This week, U.S. attorney Sherri Lydon’s office announced that a 37-year-old Bishopville, S.C. man had been sentenced to 46 months in federal prison after pleading guilty to wire fraud, money laundering and extortion charges in connection with this scam – which was run from 2015-2018 by inmates serving time at various S.C. Department of Corrections (SCDC) facilities.
And their accomplices outside the prison walls …
Jimmy Dunbar Jr. was sentenced by U.S. district court judge David Norton, who ordered his 46-month term be served consecutive to his 30-year sentence at SCDC for murder, kidnapping, armed robbery and arson.
There is no parole in the federal system.
From the news release issued by first assistant U.S. attorney Lance Crick …
Evidence presented to the court showed that Dunbar was involved in a scheme to extort and defraud Department of Defense service members. During the course of the scheme, Dunbar posed as females on a dating app and began communicating with service members. Posing as the females, Dunbar sent nude photographs of young females to the service members and solicited nude photographs in exchange. Dunbar then posed as the females’ father, claiming that the service member was in possession of child pornography and threatening to have him arrested if he did not pay money. The service member then transferred funds electronically to Dunbar’s associates. Dunbar utilized money mules, including a codefendant, who would receive the extorted funds via wire transfer directly from the service members, then transfer the money to Dunbar and other inmates. From September 2016 to January 2017, Dunbar received approximately $29,598.00 in extorted funds, which investigators traced to at least 17 victims.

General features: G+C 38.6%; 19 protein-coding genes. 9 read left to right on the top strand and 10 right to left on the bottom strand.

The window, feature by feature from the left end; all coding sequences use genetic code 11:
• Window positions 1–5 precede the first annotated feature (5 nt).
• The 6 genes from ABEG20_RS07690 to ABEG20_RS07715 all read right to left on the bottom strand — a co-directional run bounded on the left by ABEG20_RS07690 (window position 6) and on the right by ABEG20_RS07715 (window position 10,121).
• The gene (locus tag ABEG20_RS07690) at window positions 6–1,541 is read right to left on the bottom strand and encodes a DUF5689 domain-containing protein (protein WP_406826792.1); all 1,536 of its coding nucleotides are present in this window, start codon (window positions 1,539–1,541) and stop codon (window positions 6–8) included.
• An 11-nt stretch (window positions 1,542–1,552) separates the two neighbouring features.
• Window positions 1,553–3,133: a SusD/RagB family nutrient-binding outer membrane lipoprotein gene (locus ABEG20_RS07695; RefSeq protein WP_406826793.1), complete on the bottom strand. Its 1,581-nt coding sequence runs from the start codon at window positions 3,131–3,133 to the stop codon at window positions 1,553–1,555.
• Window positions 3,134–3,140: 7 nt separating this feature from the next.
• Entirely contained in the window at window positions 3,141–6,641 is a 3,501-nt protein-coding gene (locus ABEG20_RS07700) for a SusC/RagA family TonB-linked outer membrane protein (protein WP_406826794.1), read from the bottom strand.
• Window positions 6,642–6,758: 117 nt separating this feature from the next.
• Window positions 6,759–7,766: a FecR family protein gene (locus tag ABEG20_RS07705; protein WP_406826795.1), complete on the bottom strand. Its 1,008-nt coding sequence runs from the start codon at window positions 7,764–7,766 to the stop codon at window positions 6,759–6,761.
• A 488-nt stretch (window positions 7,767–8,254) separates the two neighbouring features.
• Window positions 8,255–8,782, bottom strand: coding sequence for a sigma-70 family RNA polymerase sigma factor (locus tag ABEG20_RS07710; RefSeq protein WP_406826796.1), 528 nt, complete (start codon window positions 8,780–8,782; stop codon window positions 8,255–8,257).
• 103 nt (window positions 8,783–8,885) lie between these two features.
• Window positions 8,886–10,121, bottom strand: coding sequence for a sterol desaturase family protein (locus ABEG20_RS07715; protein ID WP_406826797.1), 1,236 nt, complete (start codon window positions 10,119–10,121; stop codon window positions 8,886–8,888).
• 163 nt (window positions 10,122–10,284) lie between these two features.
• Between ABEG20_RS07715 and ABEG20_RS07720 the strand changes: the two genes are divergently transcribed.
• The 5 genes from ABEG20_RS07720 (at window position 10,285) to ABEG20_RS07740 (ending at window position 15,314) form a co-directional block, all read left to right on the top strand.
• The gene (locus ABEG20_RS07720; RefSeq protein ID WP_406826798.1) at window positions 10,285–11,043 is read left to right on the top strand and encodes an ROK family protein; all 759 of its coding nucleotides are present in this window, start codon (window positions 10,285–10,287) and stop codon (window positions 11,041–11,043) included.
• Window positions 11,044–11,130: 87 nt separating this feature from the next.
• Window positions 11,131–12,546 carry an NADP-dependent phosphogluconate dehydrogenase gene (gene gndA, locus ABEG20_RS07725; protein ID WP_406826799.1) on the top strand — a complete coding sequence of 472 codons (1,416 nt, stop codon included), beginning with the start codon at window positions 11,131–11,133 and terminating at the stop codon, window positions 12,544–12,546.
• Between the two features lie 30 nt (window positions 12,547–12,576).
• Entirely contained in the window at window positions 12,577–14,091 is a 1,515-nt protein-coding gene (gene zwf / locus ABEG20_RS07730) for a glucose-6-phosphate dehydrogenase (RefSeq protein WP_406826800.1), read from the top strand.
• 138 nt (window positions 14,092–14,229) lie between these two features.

According to federal prosecutors, SCDC prisoners and their accomplices targeted nearly 450 military personnel during the course of this “sextortion” plot – scamming them out of more than $560,000.
Last October, reporter Kelly Weill with The Daily Beast reported on the existence of an ongoing probe initiated by the U.S. Army’s Criminal Investigation Command. This investigation focused on an alleged “sextortion” scam run by inmates housed in various SCDC facilities – as well as accomplices outside of the prison system.
Not surprisingly, the “sextortion” scam has revived a contentious debate over cell phones in prisons, which state officials have been trying unsuccessfully for years to “jam.”
Crick’s news release cited cooperation among the following law enforcement agencies: The Naval Criminal Investigative Services (NCIS), Internal Revenue Service (IRS), Department of Defense Criminal Investigative Services, Air Force Office of Special Investigations, U.S. Army Criminal Investigations Command, United States Marshals Service, South Carolina Department of Corrections (SCDC), and South Carolina Law Enforcement Division (SLED).
Assistant U.S. attorney Emily Limehouse prosecuted the case.
UPDATE: Two “money mules” have also pleaded guilty in connection with the “sextortion” scam, according to a release from Lydon’s office.
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